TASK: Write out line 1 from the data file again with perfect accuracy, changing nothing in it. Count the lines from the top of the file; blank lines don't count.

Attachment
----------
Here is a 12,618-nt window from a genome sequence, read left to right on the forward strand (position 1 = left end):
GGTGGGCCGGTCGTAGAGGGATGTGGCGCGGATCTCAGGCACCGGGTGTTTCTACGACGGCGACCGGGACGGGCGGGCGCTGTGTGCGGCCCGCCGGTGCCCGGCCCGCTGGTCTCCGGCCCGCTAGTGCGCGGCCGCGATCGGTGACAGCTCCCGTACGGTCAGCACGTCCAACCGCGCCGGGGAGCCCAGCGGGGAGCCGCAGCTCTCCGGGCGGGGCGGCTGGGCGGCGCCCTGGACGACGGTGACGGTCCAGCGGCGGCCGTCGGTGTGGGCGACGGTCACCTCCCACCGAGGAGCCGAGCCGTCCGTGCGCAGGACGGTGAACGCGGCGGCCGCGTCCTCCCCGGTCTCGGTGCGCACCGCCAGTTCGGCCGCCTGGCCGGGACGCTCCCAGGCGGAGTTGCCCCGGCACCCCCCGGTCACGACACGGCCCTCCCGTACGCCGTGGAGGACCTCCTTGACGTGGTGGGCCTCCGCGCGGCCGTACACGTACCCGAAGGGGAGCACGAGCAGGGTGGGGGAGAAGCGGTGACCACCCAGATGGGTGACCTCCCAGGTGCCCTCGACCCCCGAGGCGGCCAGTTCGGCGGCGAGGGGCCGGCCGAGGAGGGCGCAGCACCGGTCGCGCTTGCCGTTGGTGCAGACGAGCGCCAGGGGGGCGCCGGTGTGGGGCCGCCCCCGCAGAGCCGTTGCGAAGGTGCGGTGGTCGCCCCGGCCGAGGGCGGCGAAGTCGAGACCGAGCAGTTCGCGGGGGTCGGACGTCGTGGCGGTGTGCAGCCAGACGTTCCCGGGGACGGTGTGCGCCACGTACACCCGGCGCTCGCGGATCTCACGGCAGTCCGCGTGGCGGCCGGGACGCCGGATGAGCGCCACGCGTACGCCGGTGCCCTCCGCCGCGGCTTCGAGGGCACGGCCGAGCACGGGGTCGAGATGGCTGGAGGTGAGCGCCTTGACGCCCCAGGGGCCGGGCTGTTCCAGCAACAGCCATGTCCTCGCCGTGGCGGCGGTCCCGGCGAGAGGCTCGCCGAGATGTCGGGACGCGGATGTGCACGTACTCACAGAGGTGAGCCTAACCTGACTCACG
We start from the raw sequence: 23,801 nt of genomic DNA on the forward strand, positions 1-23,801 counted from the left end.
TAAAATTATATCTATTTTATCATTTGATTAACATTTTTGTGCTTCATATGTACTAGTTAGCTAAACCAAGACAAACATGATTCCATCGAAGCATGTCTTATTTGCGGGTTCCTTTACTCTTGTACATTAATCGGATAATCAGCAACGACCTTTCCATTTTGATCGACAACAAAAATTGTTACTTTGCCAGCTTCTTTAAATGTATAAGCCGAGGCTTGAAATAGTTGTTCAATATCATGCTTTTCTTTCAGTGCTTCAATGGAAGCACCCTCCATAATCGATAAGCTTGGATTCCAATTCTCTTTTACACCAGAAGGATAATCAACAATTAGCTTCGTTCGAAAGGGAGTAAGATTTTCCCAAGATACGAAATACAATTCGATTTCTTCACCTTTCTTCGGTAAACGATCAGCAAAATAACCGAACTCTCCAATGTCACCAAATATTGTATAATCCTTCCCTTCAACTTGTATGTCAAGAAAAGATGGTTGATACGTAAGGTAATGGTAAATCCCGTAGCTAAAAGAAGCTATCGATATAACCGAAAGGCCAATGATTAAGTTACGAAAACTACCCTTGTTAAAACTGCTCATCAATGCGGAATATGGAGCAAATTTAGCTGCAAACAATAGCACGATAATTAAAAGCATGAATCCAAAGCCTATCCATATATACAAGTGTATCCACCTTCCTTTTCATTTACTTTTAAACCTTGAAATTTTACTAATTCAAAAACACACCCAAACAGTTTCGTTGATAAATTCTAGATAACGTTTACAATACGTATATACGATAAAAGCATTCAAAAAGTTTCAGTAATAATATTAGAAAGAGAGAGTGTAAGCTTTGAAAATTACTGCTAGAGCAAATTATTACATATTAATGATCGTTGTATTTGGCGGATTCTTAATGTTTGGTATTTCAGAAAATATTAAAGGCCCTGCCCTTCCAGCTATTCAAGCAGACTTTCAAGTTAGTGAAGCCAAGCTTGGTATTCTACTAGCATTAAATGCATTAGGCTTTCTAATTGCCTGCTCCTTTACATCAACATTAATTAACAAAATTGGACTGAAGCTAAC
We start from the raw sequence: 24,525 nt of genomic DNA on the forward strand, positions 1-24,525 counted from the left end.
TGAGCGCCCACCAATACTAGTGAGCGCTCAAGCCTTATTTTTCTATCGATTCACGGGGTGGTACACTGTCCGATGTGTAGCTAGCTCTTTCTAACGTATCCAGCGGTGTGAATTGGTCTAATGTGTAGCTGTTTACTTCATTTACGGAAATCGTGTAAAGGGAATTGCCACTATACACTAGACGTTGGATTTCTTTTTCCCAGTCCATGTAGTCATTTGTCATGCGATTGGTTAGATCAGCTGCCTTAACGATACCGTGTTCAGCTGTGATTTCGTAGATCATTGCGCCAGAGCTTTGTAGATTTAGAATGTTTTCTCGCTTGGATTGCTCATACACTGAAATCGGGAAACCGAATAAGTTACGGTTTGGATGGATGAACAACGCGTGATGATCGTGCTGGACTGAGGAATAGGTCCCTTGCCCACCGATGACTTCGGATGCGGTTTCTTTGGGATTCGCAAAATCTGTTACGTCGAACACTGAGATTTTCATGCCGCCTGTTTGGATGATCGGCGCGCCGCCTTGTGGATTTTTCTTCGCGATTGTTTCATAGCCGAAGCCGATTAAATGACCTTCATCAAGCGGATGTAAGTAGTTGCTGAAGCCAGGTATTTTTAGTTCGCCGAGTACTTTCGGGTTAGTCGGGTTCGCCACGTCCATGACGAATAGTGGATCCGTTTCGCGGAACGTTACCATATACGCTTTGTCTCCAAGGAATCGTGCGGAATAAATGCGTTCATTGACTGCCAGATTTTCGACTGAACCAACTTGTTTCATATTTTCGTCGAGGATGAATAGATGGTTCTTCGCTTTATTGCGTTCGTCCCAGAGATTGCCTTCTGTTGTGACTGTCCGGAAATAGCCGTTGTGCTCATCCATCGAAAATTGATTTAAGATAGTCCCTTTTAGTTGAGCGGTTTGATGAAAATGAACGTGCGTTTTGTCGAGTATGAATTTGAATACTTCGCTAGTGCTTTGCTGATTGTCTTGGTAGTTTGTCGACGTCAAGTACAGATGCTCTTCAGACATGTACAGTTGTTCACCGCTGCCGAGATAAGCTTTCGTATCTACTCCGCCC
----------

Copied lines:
Here is a 12,618-nt window from a genome sequence, read left to right on the forward strand (position 1 = left end):